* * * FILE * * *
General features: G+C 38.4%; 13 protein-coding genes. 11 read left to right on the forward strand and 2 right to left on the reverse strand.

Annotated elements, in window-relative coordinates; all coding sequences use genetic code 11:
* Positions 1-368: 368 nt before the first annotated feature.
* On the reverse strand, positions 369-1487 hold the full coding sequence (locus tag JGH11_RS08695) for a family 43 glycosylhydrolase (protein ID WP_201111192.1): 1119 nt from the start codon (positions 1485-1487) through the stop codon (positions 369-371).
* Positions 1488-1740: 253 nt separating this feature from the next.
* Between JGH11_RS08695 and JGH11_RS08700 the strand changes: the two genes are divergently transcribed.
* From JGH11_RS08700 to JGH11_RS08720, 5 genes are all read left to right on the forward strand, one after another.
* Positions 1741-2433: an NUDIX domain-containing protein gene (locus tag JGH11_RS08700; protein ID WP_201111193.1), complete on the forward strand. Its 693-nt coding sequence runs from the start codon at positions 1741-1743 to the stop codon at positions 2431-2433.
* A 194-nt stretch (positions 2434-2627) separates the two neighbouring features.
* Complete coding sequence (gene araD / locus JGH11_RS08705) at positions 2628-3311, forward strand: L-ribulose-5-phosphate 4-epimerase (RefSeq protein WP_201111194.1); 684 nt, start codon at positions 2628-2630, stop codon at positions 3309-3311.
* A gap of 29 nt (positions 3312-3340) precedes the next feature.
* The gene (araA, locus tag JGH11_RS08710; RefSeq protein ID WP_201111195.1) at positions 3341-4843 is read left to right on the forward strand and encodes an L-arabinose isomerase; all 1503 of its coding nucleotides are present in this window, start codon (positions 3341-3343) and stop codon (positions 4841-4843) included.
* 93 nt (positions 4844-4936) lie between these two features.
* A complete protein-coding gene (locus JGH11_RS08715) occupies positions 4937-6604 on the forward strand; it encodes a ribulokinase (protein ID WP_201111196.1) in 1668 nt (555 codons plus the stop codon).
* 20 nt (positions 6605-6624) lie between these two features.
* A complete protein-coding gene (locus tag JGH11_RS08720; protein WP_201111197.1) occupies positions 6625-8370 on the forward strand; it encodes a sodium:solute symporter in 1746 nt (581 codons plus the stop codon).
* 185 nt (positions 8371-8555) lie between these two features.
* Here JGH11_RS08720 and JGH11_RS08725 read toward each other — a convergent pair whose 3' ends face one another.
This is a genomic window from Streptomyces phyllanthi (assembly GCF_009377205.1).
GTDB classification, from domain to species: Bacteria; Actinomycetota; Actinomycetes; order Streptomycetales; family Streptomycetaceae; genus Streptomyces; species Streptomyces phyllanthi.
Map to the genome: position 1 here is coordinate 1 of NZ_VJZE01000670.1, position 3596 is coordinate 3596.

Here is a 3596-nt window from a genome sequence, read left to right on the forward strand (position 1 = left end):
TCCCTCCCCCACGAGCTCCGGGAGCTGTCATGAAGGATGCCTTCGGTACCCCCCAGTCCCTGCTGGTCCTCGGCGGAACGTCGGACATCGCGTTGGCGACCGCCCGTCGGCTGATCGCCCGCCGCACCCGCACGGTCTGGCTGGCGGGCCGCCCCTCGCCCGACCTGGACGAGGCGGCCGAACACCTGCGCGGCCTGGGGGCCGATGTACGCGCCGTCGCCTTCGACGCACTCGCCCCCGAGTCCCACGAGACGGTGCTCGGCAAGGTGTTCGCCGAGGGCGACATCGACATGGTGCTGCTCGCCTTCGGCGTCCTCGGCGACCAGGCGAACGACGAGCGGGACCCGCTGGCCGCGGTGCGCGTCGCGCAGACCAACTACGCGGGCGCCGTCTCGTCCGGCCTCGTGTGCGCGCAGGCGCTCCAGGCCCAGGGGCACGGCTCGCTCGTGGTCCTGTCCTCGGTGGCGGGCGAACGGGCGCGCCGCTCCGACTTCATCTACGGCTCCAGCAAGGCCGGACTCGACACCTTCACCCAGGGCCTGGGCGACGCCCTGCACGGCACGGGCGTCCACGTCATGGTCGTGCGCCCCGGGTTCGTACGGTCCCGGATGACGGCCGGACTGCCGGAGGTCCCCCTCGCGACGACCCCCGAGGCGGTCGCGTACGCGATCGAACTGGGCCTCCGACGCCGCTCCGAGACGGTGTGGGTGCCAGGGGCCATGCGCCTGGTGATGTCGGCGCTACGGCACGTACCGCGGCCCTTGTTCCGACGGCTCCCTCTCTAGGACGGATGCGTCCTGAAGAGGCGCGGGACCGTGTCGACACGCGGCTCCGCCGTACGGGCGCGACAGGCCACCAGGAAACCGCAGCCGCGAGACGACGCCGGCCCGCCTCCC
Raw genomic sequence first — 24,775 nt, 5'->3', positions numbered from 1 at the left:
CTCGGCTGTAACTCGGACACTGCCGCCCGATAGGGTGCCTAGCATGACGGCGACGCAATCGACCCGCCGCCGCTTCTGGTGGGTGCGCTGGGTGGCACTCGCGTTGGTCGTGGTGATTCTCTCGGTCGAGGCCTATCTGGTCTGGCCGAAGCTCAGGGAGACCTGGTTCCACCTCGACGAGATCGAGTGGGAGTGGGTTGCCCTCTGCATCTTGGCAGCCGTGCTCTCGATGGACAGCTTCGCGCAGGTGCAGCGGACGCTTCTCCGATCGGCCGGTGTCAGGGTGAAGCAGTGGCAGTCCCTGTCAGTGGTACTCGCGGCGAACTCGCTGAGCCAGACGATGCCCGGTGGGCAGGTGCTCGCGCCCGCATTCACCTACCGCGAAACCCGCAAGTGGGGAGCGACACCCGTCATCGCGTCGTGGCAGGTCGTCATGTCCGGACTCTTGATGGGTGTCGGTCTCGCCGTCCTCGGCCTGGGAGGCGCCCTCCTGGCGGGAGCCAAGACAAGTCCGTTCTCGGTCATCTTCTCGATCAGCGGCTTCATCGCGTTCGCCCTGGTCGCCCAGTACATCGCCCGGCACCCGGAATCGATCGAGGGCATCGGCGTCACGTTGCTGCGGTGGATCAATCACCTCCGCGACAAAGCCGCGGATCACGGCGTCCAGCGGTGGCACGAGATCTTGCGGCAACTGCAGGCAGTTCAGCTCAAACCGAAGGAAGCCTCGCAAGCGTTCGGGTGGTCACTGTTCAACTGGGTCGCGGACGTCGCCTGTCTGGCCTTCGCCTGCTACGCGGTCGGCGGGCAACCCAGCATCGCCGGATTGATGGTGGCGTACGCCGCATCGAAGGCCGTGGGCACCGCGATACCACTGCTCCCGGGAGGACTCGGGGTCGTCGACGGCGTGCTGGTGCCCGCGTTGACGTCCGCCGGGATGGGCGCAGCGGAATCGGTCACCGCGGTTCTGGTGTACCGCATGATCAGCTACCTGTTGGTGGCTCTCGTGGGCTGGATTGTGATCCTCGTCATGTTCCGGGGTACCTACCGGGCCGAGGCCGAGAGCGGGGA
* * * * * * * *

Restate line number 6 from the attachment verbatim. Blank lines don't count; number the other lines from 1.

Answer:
* Between JGH11_RS08695 and JGH11_RS08700 the strand changes: the two genes are divergently transcribed.